A new technique uses photoswitch molecules to create three-dimensional images from pure light.
Australia’s quarterly science magazine Cosmos covered the research of SMU organic chemist Alex Lippert, an assistant professor in the Department of Chemistry in SMU’s Dedman College of Humanities and Sciences.
Lippert’s team develops synthetic organic compounds that glow in reaction to certain conditions. He led his lab in developing a new technology that uses photoswitch molecules to craft 3-D light structures — not holograms — that are viewable from 360 degrees. The economical method for shaping light into an infinite number of volumetric objects would be useful in a variety of fields, from biomedical imaging, education and engineering, to TV, movies, video games and more.
For biomedical imaging, Lippert says the nearest-term application of the technique might be in high-volume pre-clinical animal imaging, but eventually the technique could be applied to provide low-cost internal imaging in the developing world, or less costly imaging in the developed world.
Cosmos reporter Joel F. Hooper wrote about the new technology in “Painting with light in three dimensions,” which published online July 14, 2017.
Lippert’s lab includes four doctoral students and five undergraduates who assist in his research. He recently received a prestigious National Science Foundation Career Award, expected to total $611,000 over five years, to fund his research into alternative internal imaging techniques.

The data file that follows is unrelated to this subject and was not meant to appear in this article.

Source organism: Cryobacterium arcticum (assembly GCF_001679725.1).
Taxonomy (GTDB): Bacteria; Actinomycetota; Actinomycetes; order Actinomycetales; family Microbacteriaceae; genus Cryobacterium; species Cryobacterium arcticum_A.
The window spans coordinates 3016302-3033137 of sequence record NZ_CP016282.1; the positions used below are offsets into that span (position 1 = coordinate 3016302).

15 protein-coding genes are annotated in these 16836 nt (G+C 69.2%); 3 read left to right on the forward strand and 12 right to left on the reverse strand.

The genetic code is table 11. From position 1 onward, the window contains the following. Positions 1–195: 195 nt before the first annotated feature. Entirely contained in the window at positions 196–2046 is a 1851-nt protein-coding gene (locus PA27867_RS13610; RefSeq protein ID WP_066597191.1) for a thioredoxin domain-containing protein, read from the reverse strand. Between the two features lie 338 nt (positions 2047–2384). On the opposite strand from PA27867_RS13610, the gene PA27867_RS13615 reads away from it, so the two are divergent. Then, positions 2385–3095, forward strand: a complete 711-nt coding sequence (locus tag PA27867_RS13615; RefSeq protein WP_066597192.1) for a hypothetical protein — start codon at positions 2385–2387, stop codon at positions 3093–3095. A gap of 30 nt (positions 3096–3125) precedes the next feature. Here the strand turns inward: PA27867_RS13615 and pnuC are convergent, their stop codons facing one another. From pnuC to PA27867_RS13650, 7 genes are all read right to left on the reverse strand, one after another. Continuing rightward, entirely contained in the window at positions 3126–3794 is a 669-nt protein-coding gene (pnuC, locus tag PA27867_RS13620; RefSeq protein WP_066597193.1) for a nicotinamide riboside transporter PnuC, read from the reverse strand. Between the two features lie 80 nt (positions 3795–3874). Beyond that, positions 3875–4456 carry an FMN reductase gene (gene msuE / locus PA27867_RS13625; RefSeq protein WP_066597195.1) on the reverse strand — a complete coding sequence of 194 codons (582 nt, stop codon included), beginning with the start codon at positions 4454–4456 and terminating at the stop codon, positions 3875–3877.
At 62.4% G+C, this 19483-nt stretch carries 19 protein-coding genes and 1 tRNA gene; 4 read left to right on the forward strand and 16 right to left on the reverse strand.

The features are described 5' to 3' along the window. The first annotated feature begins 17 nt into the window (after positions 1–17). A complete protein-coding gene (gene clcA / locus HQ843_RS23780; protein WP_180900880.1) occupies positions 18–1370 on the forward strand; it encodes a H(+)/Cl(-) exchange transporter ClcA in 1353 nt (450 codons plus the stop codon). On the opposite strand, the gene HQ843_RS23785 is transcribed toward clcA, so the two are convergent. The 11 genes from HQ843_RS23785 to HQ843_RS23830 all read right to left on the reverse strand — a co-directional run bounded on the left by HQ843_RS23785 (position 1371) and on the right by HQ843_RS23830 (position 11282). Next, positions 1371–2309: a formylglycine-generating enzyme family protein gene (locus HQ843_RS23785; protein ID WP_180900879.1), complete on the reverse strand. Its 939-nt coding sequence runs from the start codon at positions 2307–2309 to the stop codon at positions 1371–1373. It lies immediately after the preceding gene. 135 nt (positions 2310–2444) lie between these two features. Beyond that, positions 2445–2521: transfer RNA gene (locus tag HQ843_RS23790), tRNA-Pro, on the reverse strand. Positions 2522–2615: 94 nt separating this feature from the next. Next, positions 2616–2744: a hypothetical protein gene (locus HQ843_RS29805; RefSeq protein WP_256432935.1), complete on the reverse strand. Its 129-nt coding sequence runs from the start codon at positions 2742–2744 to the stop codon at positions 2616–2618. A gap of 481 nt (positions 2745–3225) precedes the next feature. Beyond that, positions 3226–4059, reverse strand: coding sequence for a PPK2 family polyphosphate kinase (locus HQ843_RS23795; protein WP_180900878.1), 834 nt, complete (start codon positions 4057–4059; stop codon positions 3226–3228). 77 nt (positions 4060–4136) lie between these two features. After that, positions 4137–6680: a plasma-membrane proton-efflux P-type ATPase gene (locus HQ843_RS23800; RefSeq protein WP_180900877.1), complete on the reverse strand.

NSF Career Awards are given to tenure-track faculty members who exemplify the role of teacher-scholars through outstanding research, excellent education and the integration of education and research in American colleges and universities.
Lippert joined SMU in 2012. He was previously a postdoctoral researcher at the University of California, Berkeley, and earned his Ph.D. at the University of Pennsylvania, and Bachelor of Science at the California Institute of Technology.
By Joel F. Hooper
Those of us who grew up watching science fiction movies and TV shows imagined our futures to be filled with marvellous gadgets, but we’ve sometimes been disappointed when science fails to deliver. We can’t take a weekend trip to Mars yet, and we’re still waiting for hoverboards that actually hover.
But in the case of 3-D image projection, the technology used by R2D2 in Star Wars is making its way into reality. Using advances in fluorescent molecules that can be switched on by UV light, scientists at Southern Methodist University in Dallas have created a method for producing images and animations by structuring light in 3-dimentions.
The technology uses a solution of fluorescent molecules called rhodamines, which have the potential to emit visible light when they are excited by a light beam of the right wavelength. But these molecules are usually in an inactive state, and must be “switched on” by UV light before they can become emitters. When a UV light or visible light beam alone shines through the solution, the rhodamines to not emit light. But where these two beams intersect, the emitting molecules are both switched on and excited, and can produce a small glowing 3D pixel, known as a voxel.
When a number of voxels are produced at once, using two projectors positioned at 90° to a flask containing a solution of the fluorescent molecules, a 3D image is produced.
“Our idea was to use chemistry and special photoswitch molecules to make a 3D display that delivers a 360-degree view,” says Alexander Lippert, lead author of the study. “It’s not a hologram, it’s really three-dimensionally structured light.”